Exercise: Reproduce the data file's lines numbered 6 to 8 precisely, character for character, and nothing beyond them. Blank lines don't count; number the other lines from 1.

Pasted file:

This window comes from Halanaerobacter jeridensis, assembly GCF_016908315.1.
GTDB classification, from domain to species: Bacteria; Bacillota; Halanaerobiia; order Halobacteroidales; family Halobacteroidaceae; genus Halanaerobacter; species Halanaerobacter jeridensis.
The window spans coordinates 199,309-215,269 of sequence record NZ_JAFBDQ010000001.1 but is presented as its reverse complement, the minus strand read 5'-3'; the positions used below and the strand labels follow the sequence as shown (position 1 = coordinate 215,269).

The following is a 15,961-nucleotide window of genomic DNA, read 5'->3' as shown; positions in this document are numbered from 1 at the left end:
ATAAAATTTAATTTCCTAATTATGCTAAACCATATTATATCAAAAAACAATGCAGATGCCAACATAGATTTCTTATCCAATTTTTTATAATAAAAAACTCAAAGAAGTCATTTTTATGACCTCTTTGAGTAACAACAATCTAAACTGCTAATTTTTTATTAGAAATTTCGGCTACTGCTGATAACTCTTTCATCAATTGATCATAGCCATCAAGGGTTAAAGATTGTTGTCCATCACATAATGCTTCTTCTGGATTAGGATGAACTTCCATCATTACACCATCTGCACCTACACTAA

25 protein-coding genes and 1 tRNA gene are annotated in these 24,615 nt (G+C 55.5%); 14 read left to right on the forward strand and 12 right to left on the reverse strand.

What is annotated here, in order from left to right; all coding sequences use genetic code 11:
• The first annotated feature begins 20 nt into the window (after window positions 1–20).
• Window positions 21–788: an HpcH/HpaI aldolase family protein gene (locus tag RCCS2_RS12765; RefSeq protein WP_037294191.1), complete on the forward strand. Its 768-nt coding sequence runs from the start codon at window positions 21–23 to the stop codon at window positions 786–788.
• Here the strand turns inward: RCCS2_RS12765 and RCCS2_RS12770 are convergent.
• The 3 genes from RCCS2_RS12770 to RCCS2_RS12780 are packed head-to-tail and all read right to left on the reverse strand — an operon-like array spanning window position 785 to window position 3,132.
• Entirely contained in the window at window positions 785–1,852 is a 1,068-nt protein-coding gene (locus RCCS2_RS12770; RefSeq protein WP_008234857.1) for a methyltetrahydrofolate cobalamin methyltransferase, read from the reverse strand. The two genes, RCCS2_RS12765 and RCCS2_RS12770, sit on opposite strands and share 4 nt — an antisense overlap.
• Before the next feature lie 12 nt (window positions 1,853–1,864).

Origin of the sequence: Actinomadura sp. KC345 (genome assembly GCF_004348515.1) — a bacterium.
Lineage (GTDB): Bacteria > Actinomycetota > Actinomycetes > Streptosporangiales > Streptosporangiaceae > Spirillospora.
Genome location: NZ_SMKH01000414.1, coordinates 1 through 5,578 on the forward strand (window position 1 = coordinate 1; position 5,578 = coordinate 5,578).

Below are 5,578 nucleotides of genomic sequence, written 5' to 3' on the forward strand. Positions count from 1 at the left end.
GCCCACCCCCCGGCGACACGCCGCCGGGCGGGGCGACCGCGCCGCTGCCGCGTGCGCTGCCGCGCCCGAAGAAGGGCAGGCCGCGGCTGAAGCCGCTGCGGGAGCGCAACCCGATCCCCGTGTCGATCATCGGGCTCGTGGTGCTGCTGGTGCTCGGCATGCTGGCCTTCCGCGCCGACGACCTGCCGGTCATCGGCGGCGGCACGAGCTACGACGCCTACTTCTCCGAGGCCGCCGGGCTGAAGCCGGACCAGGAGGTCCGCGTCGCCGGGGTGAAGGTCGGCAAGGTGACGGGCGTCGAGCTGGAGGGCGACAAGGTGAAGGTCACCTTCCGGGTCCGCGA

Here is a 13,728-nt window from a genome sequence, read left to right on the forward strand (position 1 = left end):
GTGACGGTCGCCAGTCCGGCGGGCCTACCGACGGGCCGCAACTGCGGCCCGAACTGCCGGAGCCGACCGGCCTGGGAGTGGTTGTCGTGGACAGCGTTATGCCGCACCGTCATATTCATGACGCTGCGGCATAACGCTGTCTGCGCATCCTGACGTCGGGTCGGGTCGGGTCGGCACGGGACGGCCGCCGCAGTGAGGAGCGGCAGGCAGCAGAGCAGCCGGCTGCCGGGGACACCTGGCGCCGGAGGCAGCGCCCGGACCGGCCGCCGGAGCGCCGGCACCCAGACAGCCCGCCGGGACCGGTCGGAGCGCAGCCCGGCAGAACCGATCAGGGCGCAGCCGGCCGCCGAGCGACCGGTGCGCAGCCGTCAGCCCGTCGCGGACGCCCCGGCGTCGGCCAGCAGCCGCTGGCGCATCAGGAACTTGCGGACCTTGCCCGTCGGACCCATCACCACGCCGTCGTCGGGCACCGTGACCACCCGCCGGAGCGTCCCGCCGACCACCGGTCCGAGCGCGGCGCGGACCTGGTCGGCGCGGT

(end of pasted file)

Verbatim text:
25 protein-coding genes and 1 tRNA gene are annotated in these 24,615 nt (G+C 55.5%); 14 read left to right on the forward strand and 12 right to left on the reverse strand.

What is annotated here, in order from left to right; all coding sequences use genetic code 11:
• The first annotated feature begins 20 nt into the window (after window positions 1–20).